The other recipient is 13-year-old Nicholas Chu Young-Han, who has clinched the Akela Award, the highest honour for a Cub Scout in Singapore. Nicholas has also been awarded the Edusave Character Award (ECHA), a distinguished award presented to the top two per cent of students who have displayed exemplary character and commendable personal qualities and values through consistent behaviour and actions.

During the ceremony, DAS also bestowed the 2019 MLP Educational Therapist of the Year Awards on Muzdalifah Hamzah and Soofrina Mubarak. Driven by a strong passion to help students with dyslexia achieve their potential, these two DAS Senior Educational Therapists have both served students with dyslexia for even years and have made a huge impact on the learning journeys and lives of their students.

“Today, it is not about who is receiving the award, but it is about celebrating all Educational Therapists at DAS - recognising the important role they play in helping children with dyslexia to succeed, by providing support, encouragement and planting seeds of hope so that our children will dream bigger. In my 7 years in DAS, I’m truly blessed to be around inspiring and supportive mentors and colleagues. With the support I have had, I am paying it forward whenever I can, to others around me. Little did I know, it had led me to the MLP Educational Therapist of the Year Award. My heartfelt thanks to the many who had voted for me,” said Ms Hamzah

“I am honoured to receive such a distinguished award but let me tell you that I did not get here by myself. Many colleagues have helped me in my journey as an Educational Therapist to polish my skills to provide quality and professional educational services to our clients. I’m humbled because there are simply many outstanding, passionate, creative Educational Therapists in DAS who challenge, inspire, and support their students every day.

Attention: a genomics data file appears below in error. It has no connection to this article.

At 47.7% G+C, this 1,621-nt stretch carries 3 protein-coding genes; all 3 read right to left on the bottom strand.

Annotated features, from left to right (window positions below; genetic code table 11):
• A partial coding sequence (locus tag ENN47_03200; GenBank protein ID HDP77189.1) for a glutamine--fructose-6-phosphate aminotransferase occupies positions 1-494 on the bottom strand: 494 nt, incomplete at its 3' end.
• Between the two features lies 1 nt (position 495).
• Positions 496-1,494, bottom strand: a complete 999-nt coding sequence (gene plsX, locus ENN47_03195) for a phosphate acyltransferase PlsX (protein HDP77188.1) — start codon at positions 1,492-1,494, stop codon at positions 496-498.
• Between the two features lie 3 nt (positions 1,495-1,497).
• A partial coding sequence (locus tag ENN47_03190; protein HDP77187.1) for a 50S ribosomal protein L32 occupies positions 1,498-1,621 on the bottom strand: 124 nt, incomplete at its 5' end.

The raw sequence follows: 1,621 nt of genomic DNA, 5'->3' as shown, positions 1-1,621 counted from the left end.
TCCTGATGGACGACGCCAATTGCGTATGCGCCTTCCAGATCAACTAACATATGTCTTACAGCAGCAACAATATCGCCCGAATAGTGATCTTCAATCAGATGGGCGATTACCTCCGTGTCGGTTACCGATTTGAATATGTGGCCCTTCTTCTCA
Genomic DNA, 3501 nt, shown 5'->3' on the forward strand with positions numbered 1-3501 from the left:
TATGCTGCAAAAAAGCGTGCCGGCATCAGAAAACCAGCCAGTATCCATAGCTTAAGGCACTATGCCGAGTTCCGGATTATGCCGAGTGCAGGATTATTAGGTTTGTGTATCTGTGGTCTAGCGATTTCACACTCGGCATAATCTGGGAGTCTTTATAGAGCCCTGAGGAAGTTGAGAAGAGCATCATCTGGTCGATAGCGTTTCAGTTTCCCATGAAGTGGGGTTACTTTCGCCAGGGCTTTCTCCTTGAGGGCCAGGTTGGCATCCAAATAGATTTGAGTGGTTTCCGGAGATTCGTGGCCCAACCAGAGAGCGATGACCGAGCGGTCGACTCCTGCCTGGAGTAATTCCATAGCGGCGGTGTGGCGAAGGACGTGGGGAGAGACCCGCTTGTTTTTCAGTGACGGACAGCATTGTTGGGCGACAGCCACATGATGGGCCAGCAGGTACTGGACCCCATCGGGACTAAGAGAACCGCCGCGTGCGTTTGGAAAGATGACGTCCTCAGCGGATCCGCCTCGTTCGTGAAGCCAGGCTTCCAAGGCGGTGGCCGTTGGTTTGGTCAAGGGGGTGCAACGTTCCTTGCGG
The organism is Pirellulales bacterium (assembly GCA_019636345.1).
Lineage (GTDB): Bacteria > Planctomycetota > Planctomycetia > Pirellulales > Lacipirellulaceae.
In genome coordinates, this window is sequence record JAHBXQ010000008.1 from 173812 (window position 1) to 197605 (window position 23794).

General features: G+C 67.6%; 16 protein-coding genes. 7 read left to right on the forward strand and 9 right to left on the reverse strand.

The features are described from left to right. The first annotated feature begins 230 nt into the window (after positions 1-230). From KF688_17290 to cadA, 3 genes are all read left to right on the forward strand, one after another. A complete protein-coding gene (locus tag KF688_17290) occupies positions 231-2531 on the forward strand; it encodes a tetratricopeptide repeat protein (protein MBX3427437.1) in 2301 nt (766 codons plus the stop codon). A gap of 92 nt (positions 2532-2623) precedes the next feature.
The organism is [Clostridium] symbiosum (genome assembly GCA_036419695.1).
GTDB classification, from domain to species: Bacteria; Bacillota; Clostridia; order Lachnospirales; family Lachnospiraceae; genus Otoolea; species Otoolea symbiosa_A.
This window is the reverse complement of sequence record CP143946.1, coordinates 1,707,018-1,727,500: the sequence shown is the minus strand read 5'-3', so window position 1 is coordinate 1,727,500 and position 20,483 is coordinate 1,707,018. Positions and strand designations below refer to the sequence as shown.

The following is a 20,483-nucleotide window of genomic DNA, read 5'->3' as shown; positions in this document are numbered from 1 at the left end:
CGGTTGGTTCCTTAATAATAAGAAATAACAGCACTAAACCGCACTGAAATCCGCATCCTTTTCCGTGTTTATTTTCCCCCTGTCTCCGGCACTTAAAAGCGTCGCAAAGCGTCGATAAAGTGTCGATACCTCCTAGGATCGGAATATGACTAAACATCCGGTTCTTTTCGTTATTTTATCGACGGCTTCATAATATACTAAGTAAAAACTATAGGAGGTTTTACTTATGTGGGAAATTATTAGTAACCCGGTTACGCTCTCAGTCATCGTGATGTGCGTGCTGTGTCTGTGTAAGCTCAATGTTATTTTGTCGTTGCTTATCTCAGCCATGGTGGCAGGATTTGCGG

Teachers affect eternity. I believe that with all my heart. And so, from the bottom of my heart, I thank the DAS for the platform to better myself and the many more great Educational Therapist colleagues who quietly devote their lives to inspiring our dyslexic students,” said Ms Mubarak

“I would like to applaud all graduates and award winners for achieving a key milestone in their learning journey. Rather than giving up, they have chosen to embrace dyslexia in a positive way and to discover and harness their individual strengths. Together, these students have proven that by addressing underlying learning issues, making available a positive and emotionally sound learning environment in line with strong teaching principles, DAS is able to help students with dyslexia go much further in both academic and non-academic endeavours,” said Mr Lee Siang, CEO of DAS.

“While celebrating their successes, it is important to know that these students only represent a fraction of school-age students with dyslexia. DAS would like to encourage the community to step forward to provide greater funding support to students from low-income families so that they too can fly high both in school and in life,” added Mr Lee.

Another highlight of the ceremony was a performance adapted from Shakespeare’s ‘A Midsummer Night’s Dream’ by students from the DAS Speech and Drama Arts (SDA) programme. Aged 11 to 15, these students have persevered in enhancing their literacy, communication and presentation skills through drama - demonstrating the talent and resilience of children with dyslexia.